This website has been hand-coded starting from HTML5 Boilerplate. It uses 11ty to produce static versions of the html pages before they are uploaded to the web server.
I’m trying to write semantic HTML and let the browser defaults do as much of the work in displaying the content as I can.
It’s a bit of an experiment where I’m trying to make this as lightweight and as accessible as possible.
CSS styles have been kept to an absolute minimum.
I'm setting all the type in Georgia because it's a system font on the majority of devices so there's no need to download font files for most people. And it looks great.
Navigation is deliberately near the bottom of the page to (i) get it out of the way of the actual content on the page and (ii) make it easier to tap with your thumb when you’re holding a phone.
That means that there is no header with a logo or top navigation. It’s a controversial call and I may change my mind at later date and add one. But for now, my opinion is that the the title of the article is the reason you’re here. Seeing that is more important than my branding, such as it is.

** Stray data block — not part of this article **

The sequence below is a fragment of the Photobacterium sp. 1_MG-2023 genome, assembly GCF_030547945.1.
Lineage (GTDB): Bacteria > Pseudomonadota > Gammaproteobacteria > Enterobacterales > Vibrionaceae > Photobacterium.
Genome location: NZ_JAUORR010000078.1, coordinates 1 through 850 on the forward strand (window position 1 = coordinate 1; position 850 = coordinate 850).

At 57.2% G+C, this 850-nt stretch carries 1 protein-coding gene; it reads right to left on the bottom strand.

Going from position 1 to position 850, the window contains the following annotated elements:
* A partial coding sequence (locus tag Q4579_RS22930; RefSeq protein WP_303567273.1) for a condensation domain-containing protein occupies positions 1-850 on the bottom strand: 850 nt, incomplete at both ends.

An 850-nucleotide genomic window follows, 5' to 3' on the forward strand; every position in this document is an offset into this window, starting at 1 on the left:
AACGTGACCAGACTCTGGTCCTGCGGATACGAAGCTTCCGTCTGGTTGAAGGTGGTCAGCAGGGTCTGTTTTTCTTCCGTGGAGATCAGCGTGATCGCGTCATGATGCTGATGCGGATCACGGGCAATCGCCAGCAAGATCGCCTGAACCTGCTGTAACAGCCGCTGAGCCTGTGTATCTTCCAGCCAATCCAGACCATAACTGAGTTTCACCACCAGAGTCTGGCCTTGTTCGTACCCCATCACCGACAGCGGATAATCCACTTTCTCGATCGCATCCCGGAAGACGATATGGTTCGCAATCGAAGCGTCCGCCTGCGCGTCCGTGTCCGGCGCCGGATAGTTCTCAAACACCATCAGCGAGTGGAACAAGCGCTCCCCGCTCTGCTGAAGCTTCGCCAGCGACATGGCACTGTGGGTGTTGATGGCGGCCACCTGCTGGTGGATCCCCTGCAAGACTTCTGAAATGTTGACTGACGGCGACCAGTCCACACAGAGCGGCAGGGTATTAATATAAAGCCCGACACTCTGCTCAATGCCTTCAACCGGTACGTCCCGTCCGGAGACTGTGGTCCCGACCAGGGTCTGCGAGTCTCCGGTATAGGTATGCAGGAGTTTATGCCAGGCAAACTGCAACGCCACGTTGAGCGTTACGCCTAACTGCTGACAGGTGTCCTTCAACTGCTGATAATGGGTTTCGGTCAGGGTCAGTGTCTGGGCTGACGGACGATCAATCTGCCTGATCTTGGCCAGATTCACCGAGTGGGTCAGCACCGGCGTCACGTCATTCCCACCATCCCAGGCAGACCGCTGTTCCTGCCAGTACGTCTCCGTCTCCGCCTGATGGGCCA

The benefit of going with this is that I don’t need to add in a ‘skip to content’ link for screen readers and then hide it for most other users. So, a few bytes are saved there. You see where I’m going with this?
There are a few reasons for this:
I’m curious to try it and see how far I can take it. I'm already learning a lot along the way.
I’m conscious that building websites can get unnecessarily complicated very quickly. It is very easy to find yourself fighting against the browser or the environment so, in this case, I’m doing it Judo-style. I intend to harness all the goodness that browser builders give you out-of-the-box for speed, layout and accessibility, and throw it all right back at you. Haaa-dooo-ken!
It would be easy to use a dynamic CMS or framework. But that usually comes bundled with kilobytes or even megabytes of unnecessary code. So every time someone looks at my site that would mean that more energy has been wasted moving lots of unused code around the internet to get it to your screen. This is my small act of protest to help reduce digital waste.
As of day one, hour zero, it’s already paying dividends. With no dedicated optimisation work, the site scores a full 100 on every count in a Google Lighthouse Audit.